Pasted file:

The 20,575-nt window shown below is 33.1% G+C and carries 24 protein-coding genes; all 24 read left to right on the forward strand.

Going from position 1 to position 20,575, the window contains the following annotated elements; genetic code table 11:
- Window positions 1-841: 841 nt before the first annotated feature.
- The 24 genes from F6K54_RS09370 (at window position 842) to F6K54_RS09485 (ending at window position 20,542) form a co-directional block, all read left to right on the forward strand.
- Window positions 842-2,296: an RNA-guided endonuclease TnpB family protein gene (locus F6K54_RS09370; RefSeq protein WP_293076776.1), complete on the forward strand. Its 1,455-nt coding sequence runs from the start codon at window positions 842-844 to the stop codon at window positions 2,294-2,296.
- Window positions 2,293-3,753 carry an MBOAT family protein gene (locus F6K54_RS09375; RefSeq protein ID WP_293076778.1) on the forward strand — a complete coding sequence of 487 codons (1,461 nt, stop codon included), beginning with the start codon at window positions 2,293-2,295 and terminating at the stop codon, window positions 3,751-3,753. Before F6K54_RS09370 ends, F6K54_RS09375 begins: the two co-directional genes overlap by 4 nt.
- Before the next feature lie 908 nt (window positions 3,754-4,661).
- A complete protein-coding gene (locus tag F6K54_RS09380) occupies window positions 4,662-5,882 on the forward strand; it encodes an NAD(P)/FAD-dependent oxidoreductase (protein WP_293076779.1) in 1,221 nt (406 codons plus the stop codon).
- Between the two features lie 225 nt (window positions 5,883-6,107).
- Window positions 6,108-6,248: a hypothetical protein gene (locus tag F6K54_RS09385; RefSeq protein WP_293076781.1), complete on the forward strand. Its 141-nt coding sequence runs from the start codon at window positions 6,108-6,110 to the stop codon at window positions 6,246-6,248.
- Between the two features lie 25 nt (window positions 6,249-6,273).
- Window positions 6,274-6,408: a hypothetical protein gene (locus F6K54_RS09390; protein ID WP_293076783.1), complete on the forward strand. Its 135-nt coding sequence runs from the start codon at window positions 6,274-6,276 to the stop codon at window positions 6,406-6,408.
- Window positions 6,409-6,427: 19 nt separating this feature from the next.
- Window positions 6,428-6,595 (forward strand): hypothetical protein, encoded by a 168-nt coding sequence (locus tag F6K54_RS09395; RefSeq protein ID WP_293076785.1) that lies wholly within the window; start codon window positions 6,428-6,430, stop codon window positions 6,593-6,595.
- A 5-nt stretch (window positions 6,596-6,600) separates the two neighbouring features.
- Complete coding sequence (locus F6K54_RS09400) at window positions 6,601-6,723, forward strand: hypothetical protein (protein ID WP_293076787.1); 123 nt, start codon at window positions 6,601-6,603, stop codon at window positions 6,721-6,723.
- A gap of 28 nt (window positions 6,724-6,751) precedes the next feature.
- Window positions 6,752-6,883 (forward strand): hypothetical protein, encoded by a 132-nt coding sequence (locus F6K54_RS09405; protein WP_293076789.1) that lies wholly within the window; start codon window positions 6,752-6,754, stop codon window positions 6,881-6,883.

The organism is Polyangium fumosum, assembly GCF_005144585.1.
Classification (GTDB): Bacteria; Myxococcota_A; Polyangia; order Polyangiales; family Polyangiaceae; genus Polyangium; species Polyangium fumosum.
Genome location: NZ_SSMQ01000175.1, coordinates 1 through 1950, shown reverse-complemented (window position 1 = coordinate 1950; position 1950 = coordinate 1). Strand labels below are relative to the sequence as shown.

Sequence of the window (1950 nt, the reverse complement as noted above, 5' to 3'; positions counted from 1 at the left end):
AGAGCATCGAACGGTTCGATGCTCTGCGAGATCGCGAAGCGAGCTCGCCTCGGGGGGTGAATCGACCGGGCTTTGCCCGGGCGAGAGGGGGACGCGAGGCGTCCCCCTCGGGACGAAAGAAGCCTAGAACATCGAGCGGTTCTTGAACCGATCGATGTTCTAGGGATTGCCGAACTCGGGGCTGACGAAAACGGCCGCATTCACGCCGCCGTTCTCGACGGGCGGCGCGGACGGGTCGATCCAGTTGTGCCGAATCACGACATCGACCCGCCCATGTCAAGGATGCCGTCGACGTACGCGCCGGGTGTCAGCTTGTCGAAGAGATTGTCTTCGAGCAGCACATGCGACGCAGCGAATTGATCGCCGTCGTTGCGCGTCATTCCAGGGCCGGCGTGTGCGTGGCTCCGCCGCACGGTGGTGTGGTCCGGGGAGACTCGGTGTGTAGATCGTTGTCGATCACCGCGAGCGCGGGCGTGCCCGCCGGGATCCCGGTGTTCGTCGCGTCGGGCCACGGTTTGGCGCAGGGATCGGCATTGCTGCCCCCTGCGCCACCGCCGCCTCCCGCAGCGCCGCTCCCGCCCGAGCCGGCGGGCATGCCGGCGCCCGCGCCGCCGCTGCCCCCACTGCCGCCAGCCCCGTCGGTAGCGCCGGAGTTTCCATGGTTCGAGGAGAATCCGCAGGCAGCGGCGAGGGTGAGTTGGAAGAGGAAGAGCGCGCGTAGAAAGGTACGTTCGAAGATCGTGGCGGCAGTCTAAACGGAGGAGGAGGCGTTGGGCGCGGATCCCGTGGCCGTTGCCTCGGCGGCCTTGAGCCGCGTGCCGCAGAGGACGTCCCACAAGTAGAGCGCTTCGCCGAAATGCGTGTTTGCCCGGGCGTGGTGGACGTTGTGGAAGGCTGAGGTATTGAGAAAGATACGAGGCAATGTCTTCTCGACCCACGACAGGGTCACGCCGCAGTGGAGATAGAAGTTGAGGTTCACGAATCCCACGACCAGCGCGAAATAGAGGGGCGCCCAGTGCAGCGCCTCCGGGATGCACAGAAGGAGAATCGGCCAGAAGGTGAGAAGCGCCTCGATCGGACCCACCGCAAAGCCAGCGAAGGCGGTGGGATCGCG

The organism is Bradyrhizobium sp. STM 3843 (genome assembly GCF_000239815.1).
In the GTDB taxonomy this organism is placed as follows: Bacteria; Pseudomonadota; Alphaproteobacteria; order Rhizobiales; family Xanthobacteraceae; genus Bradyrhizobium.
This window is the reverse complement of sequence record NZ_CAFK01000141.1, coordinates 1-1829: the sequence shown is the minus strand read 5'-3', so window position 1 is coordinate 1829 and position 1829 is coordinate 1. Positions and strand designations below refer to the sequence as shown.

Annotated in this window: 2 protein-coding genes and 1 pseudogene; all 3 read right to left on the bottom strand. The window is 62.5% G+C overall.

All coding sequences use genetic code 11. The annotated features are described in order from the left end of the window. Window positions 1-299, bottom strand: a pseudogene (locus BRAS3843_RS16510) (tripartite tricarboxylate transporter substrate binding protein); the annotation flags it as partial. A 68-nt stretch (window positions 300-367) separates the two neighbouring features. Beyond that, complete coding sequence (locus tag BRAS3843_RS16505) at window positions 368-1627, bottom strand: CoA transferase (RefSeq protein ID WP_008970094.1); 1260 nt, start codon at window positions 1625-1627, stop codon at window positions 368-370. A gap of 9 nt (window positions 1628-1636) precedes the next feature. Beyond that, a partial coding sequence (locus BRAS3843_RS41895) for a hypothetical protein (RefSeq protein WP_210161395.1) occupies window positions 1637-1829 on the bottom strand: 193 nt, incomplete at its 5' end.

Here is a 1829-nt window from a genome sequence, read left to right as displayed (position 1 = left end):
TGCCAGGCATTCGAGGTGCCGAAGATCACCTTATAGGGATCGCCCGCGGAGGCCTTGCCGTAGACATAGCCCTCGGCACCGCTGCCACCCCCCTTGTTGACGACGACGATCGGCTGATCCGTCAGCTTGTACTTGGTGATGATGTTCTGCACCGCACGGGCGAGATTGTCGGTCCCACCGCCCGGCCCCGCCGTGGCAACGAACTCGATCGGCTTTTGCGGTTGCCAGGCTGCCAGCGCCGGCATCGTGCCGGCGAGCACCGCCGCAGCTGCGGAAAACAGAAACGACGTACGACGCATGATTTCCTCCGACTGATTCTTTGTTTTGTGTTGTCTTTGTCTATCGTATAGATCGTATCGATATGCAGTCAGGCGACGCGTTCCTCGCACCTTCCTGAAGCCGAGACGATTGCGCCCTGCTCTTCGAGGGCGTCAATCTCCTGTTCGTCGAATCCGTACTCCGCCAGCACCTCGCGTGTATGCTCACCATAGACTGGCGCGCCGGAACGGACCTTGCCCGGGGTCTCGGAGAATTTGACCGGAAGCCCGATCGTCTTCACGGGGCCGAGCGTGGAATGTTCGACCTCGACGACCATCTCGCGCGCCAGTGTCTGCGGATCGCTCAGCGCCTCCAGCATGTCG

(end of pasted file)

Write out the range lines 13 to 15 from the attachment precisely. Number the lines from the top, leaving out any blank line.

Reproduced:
- Window positions 6,409-6,427: 19 nt separating this feature from the next.
- Window positions 6,428-6,595 (forward strand): hypothetical protein, encoded by a 168-nt coding sequence (locus tag F6K54_RS09395; RefSeq protein ID WP_293076785.1) that lies wholly within the window; start codon window positions 6,428-6,430, stop codon window positions 6,593-6,595.
- A 5-nt stretch (window positions 6,596-6,600) separates the two neighbouring features.